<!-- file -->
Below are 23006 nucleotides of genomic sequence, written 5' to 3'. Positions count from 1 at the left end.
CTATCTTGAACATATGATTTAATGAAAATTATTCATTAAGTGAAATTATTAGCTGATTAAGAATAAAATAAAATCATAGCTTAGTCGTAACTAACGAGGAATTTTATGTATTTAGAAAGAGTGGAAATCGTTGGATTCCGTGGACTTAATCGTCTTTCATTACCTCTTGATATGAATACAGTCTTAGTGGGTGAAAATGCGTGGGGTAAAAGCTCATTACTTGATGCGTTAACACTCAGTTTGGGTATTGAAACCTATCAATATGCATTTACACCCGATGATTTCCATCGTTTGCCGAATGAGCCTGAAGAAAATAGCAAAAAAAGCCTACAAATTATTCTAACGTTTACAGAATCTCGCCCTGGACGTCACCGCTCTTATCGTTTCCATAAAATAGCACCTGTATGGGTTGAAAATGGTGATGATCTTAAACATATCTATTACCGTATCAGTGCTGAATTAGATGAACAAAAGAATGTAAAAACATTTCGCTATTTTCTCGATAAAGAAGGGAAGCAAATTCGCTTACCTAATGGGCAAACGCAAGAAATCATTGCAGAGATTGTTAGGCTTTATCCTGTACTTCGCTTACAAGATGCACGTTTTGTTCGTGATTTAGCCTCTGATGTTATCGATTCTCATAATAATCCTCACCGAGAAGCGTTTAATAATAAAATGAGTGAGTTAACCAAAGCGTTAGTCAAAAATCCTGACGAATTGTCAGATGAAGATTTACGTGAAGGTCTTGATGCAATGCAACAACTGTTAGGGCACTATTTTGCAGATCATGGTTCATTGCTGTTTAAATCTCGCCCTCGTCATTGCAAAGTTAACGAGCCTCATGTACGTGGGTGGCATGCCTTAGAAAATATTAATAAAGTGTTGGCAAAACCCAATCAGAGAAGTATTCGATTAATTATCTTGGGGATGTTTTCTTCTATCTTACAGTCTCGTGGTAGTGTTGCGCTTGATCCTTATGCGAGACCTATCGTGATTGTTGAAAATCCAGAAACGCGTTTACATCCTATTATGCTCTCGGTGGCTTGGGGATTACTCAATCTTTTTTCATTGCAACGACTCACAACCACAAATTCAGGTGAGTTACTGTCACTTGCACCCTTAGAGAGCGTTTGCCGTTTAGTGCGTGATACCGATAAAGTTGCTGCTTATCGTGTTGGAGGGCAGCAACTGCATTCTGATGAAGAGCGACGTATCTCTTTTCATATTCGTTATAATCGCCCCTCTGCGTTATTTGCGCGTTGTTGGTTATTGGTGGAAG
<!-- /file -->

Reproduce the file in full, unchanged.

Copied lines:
Below are 23006 nucleotides of genomic sequence, written 5' to 3'. Positions count from 1 at the left end.
CTATCTTGAACATATGATTTAATGAAAATTATTCATTAAGTGAAATTATTAGCTGATTAAGAATAAAATAAAATCATAGCTTAGTCGTAACTAACGAGGAATTTTATGTATTTAGAAAGAGTGGAAATCGTTGGATTCCGTGGACTTAATCGTCTTTCATTACCTCTTGATATGAATACAGTCTTAGTGGGTGAAAATGCGTGGGGTAAAAGCTCATTACTTGATGCGTTAACACTCAGTTTGGGTATTGAAACCTATCAATATGCATTTACACCCGATGATTTCCATCGTTTGCCGAATGAGCCTGAAGAAAATAGCAAAAAAAGCCTACAAATTATTCTAACGTTTACAGAATCTCGCCCTGGACGTCACCGCTCTTATCGTTTCCATAAAATAGCACCTGTATGGGTTGAAAATGGTGATGATCTTAAACATATCTATTACCGTATCAGTGCTGAATTAGATGAACAAAAGAATGTAAAAACATTTCGCTATTTTCTCGATAAAGAAGGGAAGCAAATTCGCTTACCTAATGGGCAAACGCAAGAAATCATTGCAGAGATTGTTAGGCTTTATCCTGTACTTCGCTTACAAGATGCACGTTTTGTTCGTGATTTAGCCTCTGATGTTATCGATTCTCATAATAATCCTCACCGAGAAGCGTTTAATAATAAAATGAGTGAGTTAACCAAAGCGTTAGTCAAAAATCCTGACGAATTGTCAGATGAAGATTTACGTGAAGGTCTTGATGCAATGCAACAACTGTTAGGGCACTATTTTGCAGATCATGGTTCATTGCTGTTTAAATCTCGCCCTCGTCATTGCAAAGTTAACGAGCCTCATGTACGTGGGTGGCATGCCTTAGAAAATATTAATAAAGTGTTGGCAAAACCCAATCAGAGAAGTATTCGATTAATTATCTTGGGGATGTTTTCTTCTATCTTACAGTCTCGTGGTAGTGTTGCGCTTGATCCTTATGCGAGACCTATCGTGATTGTTGAAAATCCAGAAACGCGTTTACATCCTATTATGCTCTCGGTGGCTTGGGGATTACTCAATCTTTTTTCATTGCAACGACTCACAACCACAAATTCAGGTGAGTTACTGTCACTTGCACCCTTAGAGAGCGTTTGCCGTTTAGTGCGTGATACCGATAAAGTTGCTGCTTATCGTGTTGGAGGGCAGCAACTGCATTCTGATGAAGAGCGACGTATCTCTTTTCATATTCGTTATAATCGCCCCTCTGCGTTATTTGCGCGTTGTTGGTTATTGGTGGAAG